Hotel at a Glance: Beaufort Inn
Arriving at Beaufort Inn is like traveling back to the Old South. Spanish moss covers oak trees and a bright, peach-colored Victorian mansion stands as the centerpiece to an entire block of gardens, shaded courtyards, and historic cottages. Out on porches, guests can sip drinks in rocking chairs and catch cool breezes coming in from the ocean nearby. It’s no wonder that this spot was picked by Congressman William Sidney Smith, who had the main inn constructed in 1897 as a summer retreat. Other notable guests have visited over the years, including actor Gary Sinise and the crew behind Food Network’s Dining Around.
- Timeless charm: Heart pine floors, wrought-iron patio furniture, and claw-foot soaking tubs help define the ambiance.
- Fresh seafood influences the menu at Southern Graces Bistro, where chefs cook a complimentary breakfast and later-day meals like shrimp and sweet potato grits.
- Unwind in the The Beaufort Day Spa’s relaxation room or near its outdoor fireplace.
- In-room amenities: mini fridges, bathrobes, and front porch access
- Venture offsite: Carriage and walking tours delve into the history of the area; other nearby attractions include golf, fishing, and The Henry C. Chambers Waterfront Park.
Beaufort, South Carolina: Historic Seaport with Coastal Beauty
A historic Lowcountry seaport just north of Hilton Head, Beaufort imbues classic Southern charm so well that it served as a backdrop for such films as Forrest Gump and The Prince of Tides. Home to well-preserved antebellum mansions and pristine beachfront, this photogenic town topped Coastal Living’s list of the happiest US seaside cities. Downtown, you can browse knickknacks at antique stores and munch on fresh-caught shrimp at dockside restaurants.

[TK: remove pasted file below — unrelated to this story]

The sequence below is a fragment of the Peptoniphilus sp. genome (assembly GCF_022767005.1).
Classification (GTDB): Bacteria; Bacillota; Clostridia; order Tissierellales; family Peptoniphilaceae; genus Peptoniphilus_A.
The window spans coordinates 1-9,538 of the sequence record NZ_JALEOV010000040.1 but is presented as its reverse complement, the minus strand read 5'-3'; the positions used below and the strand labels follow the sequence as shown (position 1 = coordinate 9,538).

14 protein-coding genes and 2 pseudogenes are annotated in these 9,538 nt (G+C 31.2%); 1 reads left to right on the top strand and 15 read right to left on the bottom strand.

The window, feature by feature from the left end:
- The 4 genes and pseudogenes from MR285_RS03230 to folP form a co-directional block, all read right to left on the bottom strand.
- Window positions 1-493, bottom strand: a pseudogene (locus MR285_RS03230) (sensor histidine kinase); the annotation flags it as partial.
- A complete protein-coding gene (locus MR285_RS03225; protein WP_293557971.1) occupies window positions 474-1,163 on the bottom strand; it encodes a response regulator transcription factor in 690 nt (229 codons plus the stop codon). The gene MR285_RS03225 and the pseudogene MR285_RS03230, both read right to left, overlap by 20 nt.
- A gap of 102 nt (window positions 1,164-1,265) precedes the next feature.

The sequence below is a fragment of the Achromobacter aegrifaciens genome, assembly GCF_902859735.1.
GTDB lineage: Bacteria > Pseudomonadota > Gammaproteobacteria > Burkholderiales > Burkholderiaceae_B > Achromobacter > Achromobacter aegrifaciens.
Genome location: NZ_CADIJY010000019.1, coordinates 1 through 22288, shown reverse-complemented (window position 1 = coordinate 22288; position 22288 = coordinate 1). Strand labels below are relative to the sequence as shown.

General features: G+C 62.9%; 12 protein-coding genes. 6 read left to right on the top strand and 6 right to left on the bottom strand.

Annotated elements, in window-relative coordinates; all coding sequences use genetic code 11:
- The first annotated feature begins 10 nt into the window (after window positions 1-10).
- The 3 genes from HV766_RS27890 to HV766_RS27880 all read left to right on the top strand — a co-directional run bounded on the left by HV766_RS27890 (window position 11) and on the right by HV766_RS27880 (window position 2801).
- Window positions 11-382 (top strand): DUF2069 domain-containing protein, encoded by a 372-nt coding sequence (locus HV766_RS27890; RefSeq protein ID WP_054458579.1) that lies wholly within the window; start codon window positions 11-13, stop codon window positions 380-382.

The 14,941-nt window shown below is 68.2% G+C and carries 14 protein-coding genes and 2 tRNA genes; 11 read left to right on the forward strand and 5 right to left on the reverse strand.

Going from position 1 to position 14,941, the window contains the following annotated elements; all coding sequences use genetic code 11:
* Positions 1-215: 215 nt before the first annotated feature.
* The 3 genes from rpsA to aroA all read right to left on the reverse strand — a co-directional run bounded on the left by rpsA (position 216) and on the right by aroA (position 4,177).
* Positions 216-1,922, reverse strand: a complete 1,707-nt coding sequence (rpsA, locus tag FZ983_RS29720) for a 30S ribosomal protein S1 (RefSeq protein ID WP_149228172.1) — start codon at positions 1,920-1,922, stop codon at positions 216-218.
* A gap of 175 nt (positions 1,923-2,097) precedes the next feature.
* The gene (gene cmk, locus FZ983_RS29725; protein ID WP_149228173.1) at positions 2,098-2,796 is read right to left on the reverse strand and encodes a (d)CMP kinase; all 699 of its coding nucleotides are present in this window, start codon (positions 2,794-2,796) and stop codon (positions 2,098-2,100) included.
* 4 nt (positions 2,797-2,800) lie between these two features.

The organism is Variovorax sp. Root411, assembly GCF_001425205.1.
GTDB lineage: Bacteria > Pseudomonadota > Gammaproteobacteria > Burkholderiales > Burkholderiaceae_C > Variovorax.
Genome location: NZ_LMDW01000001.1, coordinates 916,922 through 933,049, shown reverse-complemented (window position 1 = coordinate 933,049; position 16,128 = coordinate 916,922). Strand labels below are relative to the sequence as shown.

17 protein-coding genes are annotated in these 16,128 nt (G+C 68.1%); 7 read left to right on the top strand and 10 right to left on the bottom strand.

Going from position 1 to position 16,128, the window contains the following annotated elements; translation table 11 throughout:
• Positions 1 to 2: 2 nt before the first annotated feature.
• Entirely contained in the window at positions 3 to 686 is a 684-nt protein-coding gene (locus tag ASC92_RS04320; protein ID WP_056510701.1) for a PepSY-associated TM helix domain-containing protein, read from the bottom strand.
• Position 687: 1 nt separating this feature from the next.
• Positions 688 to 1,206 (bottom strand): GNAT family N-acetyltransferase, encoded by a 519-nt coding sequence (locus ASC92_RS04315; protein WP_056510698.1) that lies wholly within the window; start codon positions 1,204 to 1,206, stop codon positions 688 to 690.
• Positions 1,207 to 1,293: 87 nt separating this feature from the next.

One of the area’s most photographed sites is at the end of a long country road about 17 miles north of town. Take Old Sheldon Road off of Route 17 to find the faded red-brick ruins of the pre-revolutionary Old Sheldon Church. Built in the late 1740s, the church was destroyed during the Revolutionary War, rebuilt in 1826, and then destroyed again (local lore states that it was set on fire during Sherman’s March to the Sea in 1865, but this has not been confirmed). It’s shaded by large, old growth oaks draped in spanish moss, making it a popular spot for wedding and graduation pictures.
South of Beaufort lies a barrier island occupied by Hunting Island State Park, which includes a 5-mile stretch of beach and thousands of acres of marsh and tidal creeks. Climb to the top of the park’s 133-foot black-and-white lighthouse to look out on panoramic views of the ocean. Those visiting during the summer might also spot the loggerhead turtles nesting on the beach.